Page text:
National Socialism influenced the working climate and ethical standards throughout industry. It also affected the behavior of and relationships among Allianz's more than 10,000 employees.
In 1933 Hans Hess became Kurt Schmitt's successor as General Director of Allianz. Together with board member Eduard Hilgard he exerted a decisive influence on business development and the company's sociopolitical position right up to the end of the Second World War.
Kurt Schmitt's energetic course of expansion in the 1920s had made Allianz the biggest insurance company in Germany. In 1933 Schmitt became Minister of Economic Affairs in Adolf Hitler's government. In 1935 he resigned from this post as he was unable to implement his political ideas and his health was failing. After his recovery he returned to Allianz and in 1938 became General Director of Munich Re.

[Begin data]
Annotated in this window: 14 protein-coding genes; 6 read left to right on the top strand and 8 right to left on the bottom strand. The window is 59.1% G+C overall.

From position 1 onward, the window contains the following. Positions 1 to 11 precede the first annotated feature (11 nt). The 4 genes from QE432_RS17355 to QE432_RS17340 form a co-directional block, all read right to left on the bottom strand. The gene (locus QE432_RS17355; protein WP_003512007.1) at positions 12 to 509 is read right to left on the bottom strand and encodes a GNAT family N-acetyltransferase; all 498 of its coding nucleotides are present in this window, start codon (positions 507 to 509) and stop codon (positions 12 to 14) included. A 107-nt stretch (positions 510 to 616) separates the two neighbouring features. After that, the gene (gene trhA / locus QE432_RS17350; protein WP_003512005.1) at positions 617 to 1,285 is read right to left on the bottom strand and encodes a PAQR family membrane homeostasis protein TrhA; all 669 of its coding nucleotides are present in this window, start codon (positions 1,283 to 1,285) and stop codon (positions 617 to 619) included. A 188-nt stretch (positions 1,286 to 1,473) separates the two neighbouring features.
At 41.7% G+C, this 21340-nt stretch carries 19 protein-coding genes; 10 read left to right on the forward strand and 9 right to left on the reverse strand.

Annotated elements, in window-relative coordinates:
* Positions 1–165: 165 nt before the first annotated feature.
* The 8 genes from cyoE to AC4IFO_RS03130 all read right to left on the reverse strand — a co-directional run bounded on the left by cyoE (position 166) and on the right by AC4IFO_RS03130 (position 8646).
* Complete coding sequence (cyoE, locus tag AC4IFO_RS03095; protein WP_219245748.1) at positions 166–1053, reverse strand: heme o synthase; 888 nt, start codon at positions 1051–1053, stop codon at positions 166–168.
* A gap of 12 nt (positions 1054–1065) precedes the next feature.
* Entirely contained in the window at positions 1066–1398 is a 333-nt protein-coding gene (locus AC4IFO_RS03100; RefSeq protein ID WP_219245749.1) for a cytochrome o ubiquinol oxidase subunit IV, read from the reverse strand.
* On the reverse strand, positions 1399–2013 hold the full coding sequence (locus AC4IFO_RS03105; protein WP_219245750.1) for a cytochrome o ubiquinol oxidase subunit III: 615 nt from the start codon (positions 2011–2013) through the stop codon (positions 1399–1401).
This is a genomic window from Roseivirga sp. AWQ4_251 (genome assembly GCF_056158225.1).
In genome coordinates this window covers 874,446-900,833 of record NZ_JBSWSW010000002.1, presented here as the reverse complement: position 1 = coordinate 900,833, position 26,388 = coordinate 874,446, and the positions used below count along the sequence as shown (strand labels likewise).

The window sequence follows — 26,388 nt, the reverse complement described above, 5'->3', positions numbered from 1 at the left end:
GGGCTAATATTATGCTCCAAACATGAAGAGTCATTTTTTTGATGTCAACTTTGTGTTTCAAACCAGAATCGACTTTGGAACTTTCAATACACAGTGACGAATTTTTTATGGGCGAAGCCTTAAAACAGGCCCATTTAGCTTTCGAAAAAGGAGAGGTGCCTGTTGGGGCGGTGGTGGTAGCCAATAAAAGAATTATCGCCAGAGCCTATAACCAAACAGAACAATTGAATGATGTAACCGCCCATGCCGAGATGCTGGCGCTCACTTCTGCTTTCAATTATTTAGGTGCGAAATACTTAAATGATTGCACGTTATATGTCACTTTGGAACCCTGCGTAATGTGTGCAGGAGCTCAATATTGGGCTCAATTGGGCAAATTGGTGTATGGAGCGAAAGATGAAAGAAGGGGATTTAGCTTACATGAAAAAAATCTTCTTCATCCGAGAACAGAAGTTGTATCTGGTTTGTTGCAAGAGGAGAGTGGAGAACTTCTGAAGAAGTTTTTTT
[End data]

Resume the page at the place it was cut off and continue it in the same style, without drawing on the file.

Schmitt's successor, Hans Hess, maintained a very distant relationship to National Socialism. Unlike many other German company directors, he did not join the NSDAP. Hans Hess concentrated on the internal organization of the company, creating a corporate structure that was both efficient and viable in the long term.
Eduard Hilgard, as a functionary of the insurance association, provided support for the management's actions. He represented the interests of the private insurer vis à vis the state and the party. In 1934 Hilgard became the head of the newly founded Reichsgruppe of insurance companies. The Reichsgruppe, the successor to the former umbrella organization of the insurance industry, was created in line with Nazi ideology.